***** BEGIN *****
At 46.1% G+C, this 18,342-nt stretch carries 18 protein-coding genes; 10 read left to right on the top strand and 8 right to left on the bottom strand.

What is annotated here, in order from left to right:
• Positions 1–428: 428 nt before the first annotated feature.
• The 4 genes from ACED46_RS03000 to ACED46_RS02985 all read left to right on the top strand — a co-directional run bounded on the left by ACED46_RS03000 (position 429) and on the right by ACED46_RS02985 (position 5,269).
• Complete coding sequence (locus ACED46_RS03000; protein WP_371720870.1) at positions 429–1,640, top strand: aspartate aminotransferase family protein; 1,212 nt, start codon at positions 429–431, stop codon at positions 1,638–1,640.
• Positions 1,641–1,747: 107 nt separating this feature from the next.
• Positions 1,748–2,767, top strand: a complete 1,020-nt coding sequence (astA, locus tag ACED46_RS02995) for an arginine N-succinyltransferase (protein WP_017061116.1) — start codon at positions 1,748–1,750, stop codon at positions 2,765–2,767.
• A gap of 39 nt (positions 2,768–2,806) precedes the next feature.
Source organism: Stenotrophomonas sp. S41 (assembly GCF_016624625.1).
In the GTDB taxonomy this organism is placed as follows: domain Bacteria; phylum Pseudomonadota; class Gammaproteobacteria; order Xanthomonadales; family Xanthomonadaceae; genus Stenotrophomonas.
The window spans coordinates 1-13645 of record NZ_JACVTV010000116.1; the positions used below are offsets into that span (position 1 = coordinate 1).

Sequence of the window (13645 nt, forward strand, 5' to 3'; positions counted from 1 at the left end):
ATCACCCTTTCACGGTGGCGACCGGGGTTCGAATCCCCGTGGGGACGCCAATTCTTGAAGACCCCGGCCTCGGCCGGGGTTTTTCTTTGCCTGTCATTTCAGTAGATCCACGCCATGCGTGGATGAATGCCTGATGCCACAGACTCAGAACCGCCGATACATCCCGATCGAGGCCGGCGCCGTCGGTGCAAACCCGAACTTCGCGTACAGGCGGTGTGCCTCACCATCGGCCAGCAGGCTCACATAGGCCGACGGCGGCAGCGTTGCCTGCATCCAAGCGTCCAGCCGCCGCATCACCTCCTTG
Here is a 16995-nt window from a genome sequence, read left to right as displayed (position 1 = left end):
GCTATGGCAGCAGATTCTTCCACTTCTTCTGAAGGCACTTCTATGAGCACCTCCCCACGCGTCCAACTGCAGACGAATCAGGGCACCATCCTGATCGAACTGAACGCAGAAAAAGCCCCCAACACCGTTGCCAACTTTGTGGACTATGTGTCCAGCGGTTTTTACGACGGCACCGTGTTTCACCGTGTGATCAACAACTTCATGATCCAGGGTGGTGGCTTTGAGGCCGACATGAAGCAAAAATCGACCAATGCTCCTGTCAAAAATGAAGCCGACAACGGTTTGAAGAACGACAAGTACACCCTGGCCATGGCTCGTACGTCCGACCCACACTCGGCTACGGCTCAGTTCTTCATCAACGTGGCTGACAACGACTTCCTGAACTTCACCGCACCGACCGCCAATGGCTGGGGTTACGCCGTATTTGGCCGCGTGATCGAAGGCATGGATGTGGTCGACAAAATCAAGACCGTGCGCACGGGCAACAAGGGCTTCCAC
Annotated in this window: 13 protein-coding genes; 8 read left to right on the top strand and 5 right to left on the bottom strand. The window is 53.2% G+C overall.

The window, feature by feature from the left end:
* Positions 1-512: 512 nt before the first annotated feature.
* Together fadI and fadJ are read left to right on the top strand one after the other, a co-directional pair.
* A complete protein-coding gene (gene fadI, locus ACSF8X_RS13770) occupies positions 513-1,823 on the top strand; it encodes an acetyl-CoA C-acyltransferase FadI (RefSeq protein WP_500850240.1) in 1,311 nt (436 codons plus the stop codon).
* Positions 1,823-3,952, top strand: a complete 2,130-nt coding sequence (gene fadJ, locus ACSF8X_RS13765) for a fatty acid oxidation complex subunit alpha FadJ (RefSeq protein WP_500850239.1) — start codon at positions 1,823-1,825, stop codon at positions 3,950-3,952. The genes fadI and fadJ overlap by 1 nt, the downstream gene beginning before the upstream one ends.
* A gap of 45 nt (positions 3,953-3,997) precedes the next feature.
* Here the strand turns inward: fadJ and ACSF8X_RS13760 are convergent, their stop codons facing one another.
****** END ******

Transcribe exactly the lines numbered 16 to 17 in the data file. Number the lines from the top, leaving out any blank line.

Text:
Annotated in this window: 13 protein-coding genes; 8 read left to right on the top strand and 5 right to left on the bottom strand. The window is 53.2% G+C overall.

The window, feature by feature from the left end: